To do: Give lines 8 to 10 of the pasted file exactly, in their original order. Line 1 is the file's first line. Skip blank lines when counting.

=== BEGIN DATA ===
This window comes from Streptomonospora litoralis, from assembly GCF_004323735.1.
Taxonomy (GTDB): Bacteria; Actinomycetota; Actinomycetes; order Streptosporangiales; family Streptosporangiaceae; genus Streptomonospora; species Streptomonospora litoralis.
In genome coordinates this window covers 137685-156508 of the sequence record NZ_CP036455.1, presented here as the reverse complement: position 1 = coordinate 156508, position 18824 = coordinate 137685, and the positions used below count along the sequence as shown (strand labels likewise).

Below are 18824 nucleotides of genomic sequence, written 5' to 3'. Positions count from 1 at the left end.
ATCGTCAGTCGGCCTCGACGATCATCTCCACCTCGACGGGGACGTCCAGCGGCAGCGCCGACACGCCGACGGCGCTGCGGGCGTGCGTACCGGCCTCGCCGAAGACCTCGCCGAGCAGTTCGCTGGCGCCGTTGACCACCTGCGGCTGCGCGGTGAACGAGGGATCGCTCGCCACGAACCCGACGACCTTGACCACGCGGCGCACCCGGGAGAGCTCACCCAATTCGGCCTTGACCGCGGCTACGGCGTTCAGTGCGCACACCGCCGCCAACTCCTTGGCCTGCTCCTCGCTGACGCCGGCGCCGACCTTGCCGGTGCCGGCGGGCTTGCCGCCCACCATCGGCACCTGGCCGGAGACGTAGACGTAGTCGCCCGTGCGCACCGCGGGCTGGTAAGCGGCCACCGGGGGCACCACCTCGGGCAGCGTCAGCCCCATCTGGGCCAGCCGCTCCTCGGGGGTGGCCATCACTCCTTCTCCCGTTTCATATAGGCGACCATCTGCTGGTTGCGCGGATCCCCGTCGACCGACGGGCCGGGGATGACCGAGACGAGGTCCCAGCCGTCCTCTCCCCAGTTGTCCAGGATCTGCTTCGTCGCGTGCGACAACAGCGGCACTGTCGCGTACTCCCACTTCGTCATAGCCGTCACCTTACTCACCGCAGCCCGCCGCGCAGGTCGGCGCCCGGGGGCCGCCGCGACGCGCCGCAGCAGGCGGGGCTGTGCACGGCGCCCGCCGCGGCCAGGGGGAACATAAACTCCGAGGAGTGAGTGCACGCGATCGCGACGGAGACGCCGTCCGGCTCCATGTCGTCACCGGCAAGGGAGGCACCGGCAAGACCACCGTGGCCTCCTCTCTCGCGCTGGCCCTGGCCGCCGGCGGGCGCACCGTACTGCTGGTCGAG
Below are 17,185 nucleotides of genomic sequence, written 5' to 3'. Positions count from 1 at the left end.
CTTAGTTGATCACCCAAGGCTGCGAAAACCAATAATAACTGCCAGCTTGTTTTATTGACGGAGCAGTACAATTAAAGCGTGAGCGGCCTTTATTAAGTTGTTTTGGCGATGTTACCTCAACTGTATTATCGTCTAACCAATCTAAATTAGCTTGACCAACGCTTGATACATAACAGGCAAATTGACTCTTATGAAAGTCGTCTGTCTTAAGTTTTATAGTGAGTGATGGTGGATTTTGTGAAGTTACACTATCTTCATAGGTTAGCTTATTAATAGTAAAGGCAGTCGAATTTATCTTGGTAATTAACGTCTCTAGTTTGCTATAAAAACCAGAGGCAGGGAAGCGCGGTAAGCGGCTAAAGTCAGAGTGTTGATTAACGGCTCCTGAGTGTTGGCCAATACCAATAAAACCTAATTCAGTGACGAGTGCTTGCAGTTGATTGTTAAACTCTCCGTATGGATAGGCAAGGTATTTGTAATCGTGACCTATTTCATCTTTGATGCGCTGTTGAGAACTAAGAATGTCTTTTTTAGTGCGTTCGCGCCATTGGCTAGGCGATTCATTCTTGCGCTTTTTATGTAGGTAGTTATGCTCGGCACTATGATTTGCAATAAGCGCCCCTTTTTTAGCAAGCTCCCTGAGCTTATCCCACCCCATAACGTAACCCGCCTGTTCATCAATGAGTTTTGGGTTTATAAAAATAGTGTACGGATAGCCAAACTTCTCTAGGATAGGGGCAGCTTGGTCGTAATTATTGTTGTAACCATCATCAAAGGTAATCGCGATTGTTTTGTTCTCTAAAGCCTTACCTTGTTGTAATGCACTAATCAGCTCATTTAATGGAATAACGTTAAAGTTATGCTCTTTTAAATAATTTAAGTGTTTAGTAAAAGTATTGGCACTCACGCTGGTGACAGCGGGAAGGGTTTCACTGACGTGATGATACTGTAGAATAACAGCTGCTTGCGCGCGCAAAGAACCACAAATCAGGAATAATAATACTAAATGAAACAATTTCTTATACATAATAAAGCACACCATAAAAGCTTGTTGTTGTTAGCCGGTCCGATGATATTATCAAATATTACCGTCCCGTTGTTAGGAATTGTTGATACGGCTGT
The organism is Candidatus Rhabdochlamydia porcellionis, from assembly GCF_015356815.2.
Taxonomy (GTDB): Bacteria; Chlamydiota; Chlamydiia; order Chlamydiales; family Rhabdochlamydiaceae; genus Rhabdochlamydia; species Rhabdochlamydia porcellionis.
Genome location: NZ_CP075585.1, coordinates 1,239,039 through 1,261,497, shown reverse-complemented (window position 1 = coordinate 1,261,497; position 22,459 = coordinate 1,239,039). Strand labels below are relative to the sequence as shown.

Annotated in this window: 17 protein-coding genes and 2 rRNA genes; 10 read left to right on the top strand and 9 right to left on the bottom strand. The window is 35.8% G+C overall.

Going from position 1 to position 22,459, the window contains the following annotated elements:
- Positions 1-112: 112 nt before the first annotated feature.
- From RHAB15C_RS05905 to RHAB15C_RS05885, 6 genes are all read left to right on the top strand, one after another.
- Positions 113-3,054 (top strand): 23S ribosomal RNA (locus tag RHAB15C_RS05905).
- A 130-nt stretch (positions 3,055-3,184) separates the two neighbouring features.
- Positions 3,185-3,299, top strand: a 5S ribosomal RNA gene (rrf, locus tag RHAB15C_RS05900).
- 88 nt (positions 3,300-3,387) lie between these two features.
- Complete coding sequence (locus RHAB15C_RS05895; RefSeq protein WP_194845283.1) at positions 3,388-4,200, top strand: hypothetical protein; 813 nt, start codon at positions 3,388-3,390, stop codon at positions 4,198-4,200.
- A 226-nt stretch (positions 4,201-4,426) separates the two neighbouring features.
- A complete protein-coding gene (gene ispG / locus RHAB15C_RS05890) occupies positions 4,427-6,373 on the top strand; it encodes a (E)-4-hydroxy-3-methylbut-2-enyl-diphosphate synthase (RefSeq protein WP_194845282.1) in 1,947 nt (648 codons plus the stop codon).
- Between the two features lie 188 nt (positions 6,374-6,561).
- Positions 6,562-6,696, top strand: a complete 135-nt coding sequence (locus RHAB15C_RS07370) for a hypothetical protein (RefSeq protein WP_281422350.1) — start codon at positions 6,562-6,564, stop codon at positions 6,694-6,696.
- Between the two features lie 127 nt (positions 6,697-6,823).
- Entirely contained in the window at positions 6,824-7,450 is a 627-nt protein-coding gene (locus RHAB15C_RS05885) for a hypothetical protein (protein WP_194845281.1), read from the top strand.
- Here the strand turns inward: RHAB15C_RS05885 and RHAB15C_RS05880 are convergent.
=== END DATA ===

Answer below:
The organism is Candidatus Rhabdochlamydia porcellionis, from assembly GCF_015356815.2.
Taxonomy (GTDB): Bacteria; Chlamydiota; Chlamydiia; order Chlamydiales; family Rhabdochlamydiaceae; genus Rhabdochlamydia; species Rhabdochlamydia porcellionis.
Genome location: NZ_CP075585.1, coordinates 1,239,039 through 1,261,497, shown reverse-complemented (window position 1 = coordinate 1,261,497; position 22,459 = coordinate 1,239,039). Strand labels below are relative to the sequence as shown.